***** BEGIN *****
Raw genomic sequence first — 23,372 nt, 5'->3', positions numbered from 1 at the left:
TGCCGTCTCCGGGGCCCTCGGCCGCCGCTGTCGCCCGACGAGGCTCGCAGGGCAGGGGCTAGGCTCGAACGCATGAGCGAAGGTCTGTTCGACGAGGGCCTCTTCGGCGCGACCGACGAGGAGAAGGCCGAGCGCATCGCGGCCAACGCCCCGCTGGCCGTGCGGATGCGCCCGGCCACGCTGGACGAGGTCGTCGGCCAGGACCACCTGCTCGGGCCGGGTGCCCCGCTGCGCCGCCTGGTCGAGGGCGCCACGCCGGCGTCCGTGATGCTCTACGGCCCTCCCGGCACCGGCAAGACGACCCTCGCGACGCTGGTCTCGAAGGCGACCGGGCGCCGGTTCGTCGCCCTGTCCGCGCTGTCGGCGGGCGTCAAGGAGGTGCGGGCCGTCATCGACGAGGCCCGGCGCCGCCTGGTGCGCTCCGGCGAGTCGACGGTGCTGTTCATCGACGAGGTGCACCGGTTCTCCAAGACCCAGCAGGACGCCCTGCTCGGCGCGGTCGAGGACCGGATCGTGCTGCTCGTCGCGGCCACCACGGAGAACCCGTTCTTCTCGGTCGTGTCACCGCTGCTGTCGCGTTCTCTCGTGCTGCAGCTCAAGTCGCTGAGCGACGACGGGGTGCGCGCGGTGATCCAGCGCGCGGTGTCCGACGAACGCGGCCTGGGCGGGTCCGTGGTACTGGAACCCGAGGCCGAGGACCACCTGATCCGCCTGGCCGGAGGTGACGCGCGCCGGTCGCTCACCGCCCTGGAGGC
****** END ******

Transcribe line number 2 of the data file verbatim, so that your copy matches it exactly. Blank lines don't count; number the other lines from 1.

TGCCGTCTCCGGGGCCCTCGGCCGCCGCTGTCGCCCGACGAGGCTCGCAGGGCAGGGGCTAGGCTCGAACGCATGAGCGAAGGTCTGTTCGACGAGGGCCTCTTCGGCGCGACCGACGAGGAGAAGGCCGAGCGCATCGCGGCCAACGCCCCGCTGGCCGTGCGGATGCGCCCGGCCACGCTGGACGAGGTCGTCGGCCAGGACCACCTGCTCGGGCCGGGTGCCCCGCTGCGCCGCCTGGTCGAGGGCGCCACGCCGGCGTCCGTGATGCTCTACGGCCCTCCCGGCACCGGCAAGACGACCCTCGCGACGCTGGTCTCGAAGGCGACCGGGCGCCGGTTCGTCGCCCTGTCCGCGCTGTCGGCGGGCGTCAAGGAGGTGCGGGCCGTCATCGACGAGGCCCGGCGCCGCCTGGTGCGCTCCGGCGAGTCGACGGTGCTGTTCATCGACGAGGTGCACCGGTTCTCCAAGACCCAGCAGGACGCCCTGCTCGGCGCGGTCGAGGACCGGATCGTGCTGCTCGTCGCGGCCACCACGGAGAACCCGTTCTTCTCGGTCGTGTCACCGCTGCTGTCGCGTTCTCTCGTGCTGCAGCTCAAGTCGCTGAGCGACGACGGGGTGCGCGCGGTGATCCAGCGCGCGGTGTCCGACGAACGCGGCCTGGGCGGGTCCGTGGTACTGGAACCCGAGGCCGAGGACCACCTGATCCGCCTGGCCGGAGGTGACGCGCGCCGGTCGCTCACCGCCCTGGAGGC